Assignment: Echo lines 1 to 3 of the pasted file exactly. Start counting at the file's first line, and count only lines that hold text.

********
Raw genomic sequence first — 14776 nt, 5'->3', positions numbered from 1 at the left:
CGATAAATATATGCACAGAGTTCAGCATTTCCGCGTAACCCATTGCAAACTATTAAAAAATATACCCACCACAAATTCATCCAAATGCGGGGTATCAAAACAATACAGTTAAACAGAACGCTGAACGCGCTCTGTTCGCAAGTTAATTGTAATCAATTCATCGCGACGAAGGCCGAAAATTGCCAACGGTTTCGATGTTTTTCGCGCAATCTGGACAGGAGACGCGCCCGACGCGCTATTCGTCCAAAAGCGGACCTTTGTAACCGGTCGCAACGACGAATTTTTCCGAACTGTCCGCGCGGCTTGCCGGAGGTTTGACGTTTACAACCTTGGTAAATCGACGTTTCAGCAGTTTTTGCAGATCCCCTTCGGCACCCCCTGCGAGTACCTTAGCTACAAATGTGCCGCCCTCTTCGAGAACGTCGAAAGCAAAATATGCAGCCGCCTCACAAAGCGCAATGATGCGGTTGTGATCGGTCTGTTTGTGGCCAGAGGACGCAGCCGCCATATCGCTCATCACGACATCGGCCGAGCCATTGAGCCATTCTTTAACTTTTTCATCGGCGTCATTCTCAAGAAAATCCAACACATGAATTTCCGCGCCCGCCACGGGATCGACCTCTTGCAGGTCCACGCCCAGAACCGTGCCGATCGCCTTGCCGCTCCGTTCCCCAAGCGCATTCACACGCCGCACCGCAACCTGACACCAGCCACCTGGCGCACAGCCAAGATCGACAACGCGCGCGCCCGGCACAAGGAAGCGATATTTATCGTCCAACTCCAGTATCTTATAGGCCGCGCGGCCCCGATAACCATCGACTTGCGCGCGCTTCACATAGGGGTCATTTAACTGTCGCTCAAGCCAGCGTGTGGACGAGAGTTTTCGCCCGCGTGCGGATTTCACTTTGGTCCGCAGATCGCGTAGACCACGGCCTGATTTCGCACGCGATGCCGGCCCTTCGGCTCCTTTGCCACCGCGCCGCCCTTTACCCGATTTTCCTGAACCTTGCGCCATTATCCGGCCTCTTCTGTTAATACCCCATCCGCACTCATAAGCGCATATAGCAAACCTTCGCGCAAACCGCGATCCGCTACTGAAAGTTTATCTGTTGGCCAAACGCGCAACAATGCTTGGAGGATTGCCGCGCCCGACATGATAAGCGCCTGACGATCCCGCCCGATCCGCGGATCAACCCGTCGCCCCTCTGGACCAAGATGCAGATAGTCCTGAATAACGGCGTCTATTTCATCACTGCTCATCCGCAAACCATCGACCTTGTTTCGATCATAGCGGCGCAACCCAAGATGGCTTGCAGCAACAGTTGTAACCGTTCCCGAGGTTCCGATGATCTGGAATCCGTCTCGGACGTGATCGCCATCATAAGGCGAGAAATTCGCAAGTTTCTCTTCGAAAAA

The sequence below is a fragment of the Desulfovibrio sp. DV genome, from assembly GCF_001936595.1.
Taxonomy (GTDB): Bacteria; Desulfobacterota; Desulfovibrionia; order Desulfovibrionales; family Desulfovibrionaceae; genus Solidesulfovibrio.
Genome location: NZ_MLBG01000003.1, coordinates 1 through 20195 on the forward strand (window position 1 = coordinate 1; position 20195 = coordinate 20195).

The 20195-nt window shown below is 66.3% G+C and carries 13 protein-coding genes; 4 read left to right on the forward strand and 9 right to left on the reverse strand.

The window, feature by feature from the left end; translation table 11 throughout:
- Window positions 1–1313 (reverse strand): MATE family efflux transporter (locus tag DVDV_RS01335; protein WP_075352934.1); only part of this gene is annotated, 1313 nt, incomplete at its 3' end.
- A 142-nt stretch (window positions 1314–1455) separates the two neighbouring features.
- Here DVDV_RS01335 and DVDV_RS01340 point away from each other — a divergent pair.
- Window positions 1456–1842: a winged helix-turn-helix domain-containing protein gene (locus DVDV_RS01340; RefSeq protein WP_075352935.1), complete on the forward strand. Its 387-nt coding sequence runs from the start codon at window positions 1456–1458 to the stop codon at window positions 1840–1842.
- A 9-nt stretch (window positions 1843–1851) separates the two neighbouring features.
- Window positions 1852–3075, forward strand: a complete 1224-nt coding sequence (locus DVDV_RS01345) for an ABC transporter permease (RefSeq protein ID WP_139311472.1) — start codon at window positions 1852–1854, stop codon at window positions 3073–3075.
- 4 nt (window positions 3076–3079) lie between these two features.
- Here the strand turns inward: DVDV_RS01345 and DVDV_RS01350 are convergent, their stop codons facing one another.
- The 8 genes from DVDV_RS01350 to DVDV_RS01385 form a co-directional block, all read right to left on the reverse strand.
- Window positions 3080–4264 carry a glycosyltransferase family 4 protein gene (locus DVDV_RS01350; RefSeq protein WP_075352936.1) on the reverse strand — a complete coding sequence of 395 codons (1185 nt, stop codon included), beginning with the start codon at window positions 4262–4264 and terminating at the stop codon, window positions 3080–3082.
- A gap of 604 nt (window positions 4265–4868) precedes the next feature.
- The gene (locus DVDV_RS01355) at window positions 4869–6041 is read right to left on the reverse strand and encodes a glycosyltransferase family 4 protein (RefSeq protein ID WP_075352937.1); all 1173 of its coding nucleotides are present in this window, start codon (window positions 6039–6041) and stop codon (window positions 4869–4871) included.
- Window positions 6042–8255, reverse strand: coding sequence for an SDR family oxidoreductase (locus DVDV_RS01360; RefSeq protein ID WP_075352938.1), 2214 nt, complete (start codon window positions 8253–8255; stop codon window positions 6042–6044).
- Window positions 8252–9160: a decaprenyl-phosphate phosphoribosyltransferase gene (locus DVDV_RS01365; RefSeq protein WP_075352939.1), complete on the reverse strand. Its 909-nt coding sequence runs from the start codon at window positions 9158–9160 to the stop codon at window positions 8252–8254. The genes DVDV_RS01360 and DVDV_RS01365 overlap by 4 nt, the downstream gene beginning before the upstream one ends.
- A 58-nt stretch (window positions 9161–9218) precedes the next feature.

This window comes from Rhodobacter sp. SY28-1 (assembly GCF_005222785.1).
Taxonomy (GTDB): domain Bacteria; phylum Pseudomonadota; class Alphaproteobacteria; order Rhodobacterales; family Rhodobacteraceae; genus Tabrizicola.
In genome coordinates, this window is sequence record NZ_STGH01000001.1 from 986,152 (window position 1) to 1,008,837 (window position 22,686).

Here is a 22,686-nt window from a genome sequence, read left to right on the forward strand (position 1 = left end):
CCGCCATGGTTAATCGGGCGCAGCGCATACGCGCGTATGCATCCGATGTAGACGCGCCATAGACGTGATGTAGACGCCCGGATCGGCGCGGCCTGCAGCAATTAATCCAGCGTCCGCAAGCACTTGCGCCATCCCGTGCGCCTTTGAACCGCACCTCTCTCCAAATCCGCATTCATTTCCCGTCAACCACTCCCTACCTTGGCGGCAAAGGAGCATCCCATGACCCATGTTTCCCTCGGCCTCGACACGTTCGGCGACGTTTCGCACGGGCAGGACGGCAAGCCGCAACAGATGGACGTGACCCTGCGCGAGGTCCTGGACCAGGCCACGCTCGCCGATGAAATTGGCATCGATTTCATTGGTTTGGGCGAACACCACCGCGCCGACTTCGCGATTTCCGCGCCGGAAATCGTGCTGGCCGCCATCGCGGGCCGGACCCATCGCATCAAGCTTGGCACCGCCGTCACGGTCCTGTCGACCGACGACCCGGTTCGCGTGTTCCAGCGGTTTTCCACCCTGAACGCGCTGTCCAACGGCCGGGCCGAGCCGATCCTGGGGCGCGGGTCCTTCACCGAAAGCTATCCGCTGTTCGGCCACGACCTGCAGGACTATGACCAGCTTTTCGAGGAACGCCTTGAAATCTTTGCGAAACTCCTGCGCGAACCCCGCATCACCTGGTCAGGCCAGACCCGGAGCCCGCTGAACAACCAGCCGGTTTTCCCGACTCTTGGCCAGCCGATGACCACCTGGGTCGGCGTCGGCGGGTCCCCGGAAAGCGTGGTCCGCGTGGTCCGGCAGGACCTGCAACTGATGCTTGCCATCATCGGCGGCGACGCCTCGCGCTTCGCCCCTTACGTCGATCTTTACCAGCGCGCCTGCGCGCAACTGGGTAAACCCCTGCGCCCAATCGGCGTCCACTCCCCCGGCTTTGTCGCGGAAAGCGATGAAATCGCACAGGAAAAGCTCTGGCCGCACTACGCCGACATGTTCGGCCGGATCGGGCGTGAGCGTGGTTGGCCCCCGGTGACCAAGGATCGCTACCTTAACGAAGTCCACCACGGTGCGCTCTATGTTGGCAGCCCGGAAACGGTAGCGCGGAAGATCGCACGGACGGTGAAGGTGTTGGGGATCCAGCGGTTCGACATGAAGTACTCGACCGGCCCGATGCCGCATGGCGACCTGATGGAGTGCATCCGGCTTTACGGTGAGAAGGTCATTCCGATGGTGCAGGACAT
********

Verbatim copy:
Raw genomic sequence first — 14776 nt, 5'->3', positions numbered from 1 at the left:
CGATAAATATATGCACAGAGTTCAGCATTTCCGCGTAACCCATTGCAAACTATTAAAAAATATACCCACCACAAATTCATCCAAATGCGGGGTATCAAAACAATACAGTTAAACAGAACGCTGAACGCGCTCTGTTCGCAAGTTAATTGTAATCAATTCATCGCGACGAAGGCCGAAAATTGCCAACGGTTTCGATGTTTTTCGCGCAATCTGGACAGGAGACGCGCCCGACGCGCTATTCGTCCAAAAGCGGACCTTTGTAACCGGTCGCAACGACGAATTTTTCCGAACTGTCCGCGCGGCTTGCCGGAGGTTTGACGTTTACAACCTTGGTAAATCGACGTTTCAGCAGTTTTTGCAGATCCCCTTCGGCACCCCCTGCGAGTACCTTAGCTACAAATGTGCCGCCCTCTTCGAGAACGTCGAAAGCAAAATATGCAGCCGCCTCACAAAGCGCAATGATGCGGTTGTGATCGGTCTGTTTGTGGCCAGAGGACGCAGCCGCCATATCGCTCATCACGACATCGGCCGAGCCATTGAGCCATTCTTTAACTTTTTCATCGGCGTCATTCTCAAGAAAATCCAACACATGAATTTCCGCGCCCGCCACGGGATCGACCTCTTGCAGGTCCACGCCCAGAACCGTGCCGATCGCCTTGCCGCTCCGTTCCCCAAGCGCATTCACACGCCGCACCGCAACCTGACACCAGCCACCTGGCGCACAGCCAAGATCGACAACGCGCGCGCCCGGCACAAGGAAGCGATATTTATCGTCCAACTCCAGTATCTTATAGGCCGCGCGGCCCCGATAACCATCGACTTGCGCGCGCTTCACATAGGGGTCATTTAACTGTCGCTCAAGCCAGCGTGTGGACGAGAGTTTTCGCCCGCGTGCGGATTTCACTTTGGTCCGCAGATCGCGTAGACCACGGCCTGATTTCGCACGCGATGCCGGCCCTTCGGCTCCTTTGCCACCGCGCCGCCCTTTACCCGATTTTCCTGAACCTTGCGCCATTATCCGGCCTCTTCTGTTAATACCCCATCCGCACTCATAAGCGCATATAGCAAACCTTCGCGCAAACCGCGATCCGCTACTGAAAGTTTATCTGTTGGCCAAACGCGCAACAATGCTTGGAGGATTGCCGCGCCCGACATGATAAGCGCCTGACGATCCCGCCCGATCCGCGGATCAACCCGTCGCCCCTCTGGACCAAGATGCAGATAGTCCTGAATAACGGCGTCTATTTCATCACTGCTCATCCGCAAACCATCGACCTTGTTTCGATCATAGCGGCGCAACCCAAGATGGCTTGCAGCAACAGTTGTAACCGTTCCCGAGGTTCCGATGATCTGGAATCCGTCTCGGACGTGATCGCCATCATAAGGCGAGAAATTCGCAAGTTTCTCTTCGAAAAA

The sequence below is a fragment of the Desulfovibrio sp. DV genome, from assembly GCF_001936595.1.